She held that Respondents failed to qualify for two (2) reasons.
First, Respondents had brought no motion for a stay.
“ In the case before me, the Respondents have maintained in their affidavit evidence that the matter should have proceeded by way of arbitration, but at no time did they bring a motion seeking to stay these proceedings or to compel the Applicants to proceed by way of arbitration. Section 7(1) of the Arbitration Act, 1991 makes it clear that the action can only be stayed by way of motion, and even then, the court has the discretion to refuse to grant the stay if the motion is not made in a timely manner.”
Second, Respondents’ involvement in the litigation amounted to waiver of the agreement to arbitrate. That involvement included “filing numerous affidavits, producing viva voce evidence in the application, conducting cross-examinations and even bringing an oral motion without formal notice seeking to remove the Applicants’ counsel as solicitors of records for the Applicants”.
“ In addition, Granger J. in Lansens v. Onbelay Automotive Coatings Corp., 2006 CanLII 51177, at para. 34, stated that even if the defendants to an action had a right to have the issues determined by an arbitrator, they abandoned such right when they took steps within the action. By doing so, they waived their right to insist that these claims be arbitrated.”
Absent a motion to stay and following the “significant steps” taken by Respondents to respond to the application, Fowler Bryne J. in obiter held that Respondents had waived their right to have the issues determined by arbitration. As a result, she refused to stay the action and proceeded to address the remaining issues before her raised by the applications.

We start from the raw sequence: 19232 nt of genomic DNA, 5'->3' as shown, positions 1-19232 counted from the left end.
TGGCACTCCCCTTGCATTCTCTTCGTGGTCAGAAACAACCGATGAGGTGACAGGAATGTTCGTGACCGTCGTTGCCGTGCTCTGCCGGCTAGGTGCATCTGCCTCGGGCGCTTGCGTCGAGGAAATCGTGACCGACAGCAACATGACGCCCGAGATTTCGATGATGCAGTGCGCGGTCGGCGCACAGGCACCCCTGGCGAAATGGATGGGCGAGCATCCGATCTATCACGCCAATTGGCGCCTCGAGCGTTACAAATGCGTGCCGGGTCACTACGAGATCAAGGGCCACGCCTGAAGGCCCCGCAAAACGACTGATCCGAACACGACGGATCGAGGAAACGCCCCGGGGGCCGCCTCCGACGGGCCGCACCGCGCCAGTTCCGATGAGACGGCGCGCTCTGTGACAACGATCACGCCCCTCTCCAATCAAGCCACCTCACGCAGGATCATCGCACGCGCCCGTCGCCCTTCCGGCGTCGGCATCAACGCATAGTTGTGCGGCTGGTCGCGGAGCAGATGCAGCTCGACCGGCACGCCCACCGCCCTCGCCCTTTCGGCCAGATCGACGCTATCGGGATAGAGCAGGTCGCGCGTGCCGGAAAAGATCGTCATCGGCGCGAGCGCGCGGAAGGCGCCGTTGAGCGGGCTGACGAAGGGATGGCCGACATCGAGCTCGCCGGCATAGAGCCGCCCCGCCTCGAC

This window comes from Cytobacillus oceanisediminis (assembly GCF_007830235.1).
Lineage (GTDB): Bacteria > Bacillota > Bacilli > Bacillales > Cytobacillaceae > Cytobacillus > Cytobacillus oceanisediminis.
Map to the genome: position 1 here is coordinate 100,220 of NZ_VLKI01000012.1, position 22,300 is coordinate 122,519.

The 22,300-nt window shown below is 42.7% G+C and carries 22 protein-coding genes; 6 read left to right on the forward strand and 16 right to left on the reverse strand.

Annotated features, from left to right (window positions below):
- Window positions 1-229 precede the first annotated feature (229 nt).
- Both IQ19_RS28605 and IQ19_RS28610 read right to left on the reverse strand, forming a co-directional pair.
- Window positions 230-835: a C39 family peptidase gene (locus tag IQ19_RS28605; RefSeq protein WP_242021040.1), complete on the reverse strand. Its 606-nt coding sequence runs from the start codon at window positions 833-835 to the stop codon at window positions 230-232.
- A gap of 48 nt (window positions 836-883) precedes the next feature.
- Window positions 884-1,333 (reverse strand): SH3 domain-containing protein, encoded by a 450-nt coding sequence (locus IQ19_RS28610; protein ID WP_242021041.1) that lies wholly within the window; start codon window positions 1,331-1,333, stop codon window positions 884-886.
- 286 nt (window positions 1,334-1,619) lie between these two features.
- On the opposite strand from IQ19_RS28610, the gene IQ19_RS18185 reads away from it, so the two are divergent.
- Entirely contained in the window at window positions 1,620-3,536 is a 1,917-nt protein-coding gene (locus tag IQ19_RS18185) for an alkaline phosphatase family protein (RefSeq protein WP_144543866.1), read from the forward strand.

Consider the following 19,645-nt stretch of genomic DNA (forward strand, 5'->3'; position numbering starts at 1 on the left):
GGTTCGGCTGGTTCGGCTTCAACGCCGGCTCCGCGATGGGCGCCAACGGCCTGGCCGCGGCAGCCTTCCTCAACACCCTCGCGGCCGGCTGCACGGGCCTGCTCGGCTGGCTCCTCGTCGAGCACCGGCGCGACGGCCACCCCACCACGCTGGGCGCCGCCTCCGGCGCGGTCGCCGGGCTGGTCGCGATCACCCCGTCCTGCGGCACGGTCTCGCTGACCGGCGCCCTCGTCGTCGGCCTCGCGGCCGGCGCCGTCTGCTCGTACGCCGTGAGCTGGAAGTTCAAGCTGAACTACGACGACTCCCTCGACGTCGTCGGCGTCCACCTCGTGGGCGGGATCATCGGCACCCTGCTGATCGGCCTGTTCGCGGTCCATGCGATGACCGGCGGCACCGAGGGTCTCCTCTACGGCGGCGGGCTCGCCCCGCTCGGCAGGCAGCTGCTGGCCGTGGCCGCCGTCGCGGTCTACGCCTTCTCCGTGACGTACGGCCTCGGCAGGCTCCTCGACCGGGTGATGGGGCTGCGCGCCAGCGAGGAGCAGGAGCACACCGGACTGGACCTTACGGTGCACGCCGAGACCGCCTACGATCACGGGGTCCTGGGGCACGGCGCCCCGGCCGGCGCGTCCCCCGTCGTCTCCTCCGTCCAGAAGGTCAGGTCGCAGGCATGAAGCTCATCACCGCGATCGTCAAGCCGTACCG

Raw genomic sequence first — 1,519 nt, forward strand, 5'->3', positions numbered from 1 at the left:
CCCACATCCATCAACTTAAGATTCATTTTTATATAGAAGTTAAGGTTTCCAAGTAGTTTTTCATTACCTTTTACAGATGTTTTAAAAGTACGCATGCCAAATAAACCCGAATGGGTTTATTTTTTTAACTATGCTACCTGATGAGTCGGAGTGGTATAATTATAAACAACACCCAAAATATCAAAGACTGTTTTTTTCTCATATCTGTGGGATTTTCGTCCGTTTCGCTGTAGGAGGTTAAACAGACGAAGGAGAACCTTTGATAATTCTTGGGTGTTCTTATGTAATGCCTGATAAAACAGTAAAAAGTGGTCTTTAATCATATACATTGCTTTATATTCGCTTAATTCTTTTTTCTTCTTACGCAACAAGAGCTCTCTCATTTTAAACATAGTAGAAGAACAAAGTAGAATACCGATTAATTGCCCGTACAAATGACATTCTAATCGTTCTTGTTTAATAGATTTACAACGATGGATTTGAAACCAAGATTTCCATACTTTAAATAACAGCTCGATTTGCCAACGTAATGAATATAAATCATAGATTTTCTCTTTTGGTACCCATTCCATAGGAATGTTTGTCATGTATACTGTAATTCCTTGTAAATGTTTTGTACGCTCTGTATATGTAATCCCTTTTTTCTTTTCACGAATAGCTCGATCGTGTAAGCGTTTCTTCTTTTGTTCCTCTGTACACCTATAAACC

urbitral note – The approach favoured by Fowler Byrne J. eliminated the need to characterize the nature of the claims to determine if they fell within the scope of the arbitration agreement or whether/how the other non-parties to the arbitration agreement would be impacted by the stay. Instead of parsing the claims, she took a more direct approach to Respondents’ challenge.
She sought first to determine if Respondents were entitled to plead a motion they had not brought and, even if entitled, had they waived the benefit of the arbitration agreement. She held that Respondents were not entitled. If that answer had been insufficient or satisfactory, the second enquiry, applying Lansens v. Obnelay Automotive Coatings Corp., provided a second, independent ground to dismiss the application for a stay. The latter takes for granted that the agreement covers the issues but determines on the facts before the court that the agreement has been waived.